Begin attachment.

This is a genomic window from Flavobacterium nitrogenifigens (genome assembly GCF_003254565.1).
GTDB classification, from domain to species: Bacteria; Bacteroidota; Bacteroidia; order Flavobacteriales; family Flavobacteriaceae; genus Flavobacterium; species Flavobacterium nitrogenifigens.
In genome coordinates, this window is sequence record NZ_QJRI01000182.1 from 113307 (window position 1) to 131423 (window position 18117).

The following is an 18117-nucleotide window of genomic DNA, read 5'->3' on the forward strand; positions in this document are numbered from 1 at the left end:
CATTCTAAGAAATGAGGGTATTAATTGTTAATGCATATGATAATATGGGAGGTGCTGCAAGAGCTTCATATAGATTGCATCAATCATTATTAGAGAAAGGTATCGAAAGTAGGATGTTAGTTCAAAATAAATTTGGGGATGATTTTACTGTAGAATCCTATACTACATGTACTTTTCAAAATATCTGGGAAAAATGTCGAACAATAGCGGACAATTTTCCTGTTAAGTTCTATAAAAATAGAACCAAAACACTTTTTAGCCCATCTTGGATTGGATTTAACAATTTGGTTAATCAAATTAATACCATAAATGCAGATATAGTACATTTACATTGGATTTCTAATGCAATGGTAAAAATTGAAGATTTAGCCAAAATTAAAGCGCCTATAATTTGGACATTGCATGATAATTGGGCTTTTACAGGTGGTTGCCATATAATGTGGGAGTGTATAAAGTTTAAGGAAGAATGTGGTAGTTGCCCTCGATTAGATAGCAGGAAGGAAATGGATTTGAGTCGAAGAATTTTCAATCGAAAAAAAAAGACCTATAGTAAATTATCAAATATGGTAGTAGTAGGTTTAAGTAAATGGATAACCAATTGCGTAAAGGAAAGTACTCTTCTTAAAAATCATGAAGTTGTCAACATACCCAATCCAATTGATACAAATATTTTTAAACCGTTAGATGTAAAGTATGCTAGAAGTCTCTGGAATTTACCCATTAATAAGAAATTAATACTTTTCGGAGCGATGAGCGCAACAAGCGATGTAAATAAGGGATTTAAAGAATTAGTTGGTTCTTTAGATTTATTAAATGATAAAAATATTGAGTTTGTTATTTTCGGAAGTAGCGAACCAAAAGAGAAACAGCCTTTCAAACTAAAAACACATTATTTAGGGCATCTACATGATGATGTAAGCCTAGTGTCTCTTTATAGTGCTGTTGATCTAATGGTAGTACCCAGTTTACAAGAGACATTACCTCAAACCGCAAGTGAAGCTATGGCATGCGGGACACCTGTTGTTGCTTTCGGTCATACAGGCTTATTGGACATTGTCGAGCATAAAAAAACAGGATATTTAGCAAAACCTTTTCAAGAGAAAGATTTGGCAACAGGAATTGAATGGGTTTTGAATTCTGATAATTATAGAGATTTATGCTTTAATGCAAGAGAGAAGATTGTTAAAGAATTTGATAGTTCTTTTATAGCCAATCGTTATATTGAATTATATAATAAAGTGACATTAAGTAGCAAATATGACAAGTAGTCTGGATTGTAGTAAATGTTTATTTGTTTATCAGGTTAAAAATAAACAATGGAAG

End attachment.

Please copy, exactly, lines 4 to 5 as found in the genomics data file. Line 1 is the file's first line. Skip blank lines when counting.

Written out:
The following is an 18117-nucleotide window of genomic DNA, read 5'->3' on the forward strand; positions in this document are numbered from 1 at the left end:
CATTCTAAGAAATGAGGGTATTAATTGTTAATGCATATGATAATATGGGAGGTGCTGCAAGAGCTTCATATAGATTGCATCAATCATTATTAGAGAAAGGTATCGAAAGTAGGATGTTAGTTCAAAATAAATTTGGGGATGATTTTACTGTAGAATCCTATACTACATGTACTTTTCAAAATATCTGGGAAAAATGTCGAACAATAGCGGACAATTTTCCTGTTAAGTTCTATAAAAATAGAACCAAAACACTTTTTAGCCCATCTTGGATTGGATTTAACAATTTGGTTAATCAAATTAATACCATAAATGCAGATATAGTACATTTACATTGGATTTCTAATGCAATGGTAAAAATTGAAGATTTAGCCAAAATTAAAGCGCCTATAATTTGGACATTGCATGATAATTGGGCTTTTACAGGTGGTTGCCATATAATGTGGGAGTGTATAAAGTTTAAGGAAGAATGTGGTAGTTGCCCTCGATTAGATAGCAGGAAGGAAATGGATTTGAGTCGAAGAATTTTCAATCGAAAAAAAAAGACCTATAGTAAATTATCAAATATGGTAGTAGTAGGTTTAAGTAAATGGATAACCAATTGCGTAAAGGAAAGTACTCTTCTTAAAAATCATGAAGTTGTCAACATACCCAATCCAATTGATACAAATATTTTTAAACCGTTAGATGTAAAGTATGCTAGAAGTCTCTGGAATTTACCCATTAATAAGAAATTAATACTTTTCGGAGCGATGAGCGCAACAAGCGATGTAAATAAGGGATTTAAAGAATTAGTTGGTTCTTTAGATTTATTAAATGATAAAAATATTGAGTTTGTTATTTTCGGAAGTAGCGAACCAAAAGAGAAACAGCCTTTCAAACTAAAAACACATTATTTAGGGCATCTACATGATGATGTAAGCCTAGTGTCTCTTTATAGTGCTGTTGATCTAATGGTAGTACCCAGTTTACAAGAGACATTACCTCAAACCGCAAGTGAAGCTATGGCATGCGGGACACCTGTTGTTGCTTTCGGTCATACAGGCTTATTGGACATTGTCGAGCATAAAAAAACAGGATATTTAGCAAAACCTTTTCAAGAGAAAGATTTGGCAACAGGAATTGAATGGGTTTTGAATTCTGATAATTATAGAGATTTATGCTTTAATGCAAGAGAGAAGATTGTTAAAGAATTTGATAGTTCTTTTATAGCCAATCGTTATATTGAATTATATAATAAAGTGACATTAAGTAGCAAATATGACAAGTAGTCTGGATTGTAGTAAATGTTTATTTGTTTATCAGGTTAAAAATAAACAATGGAAG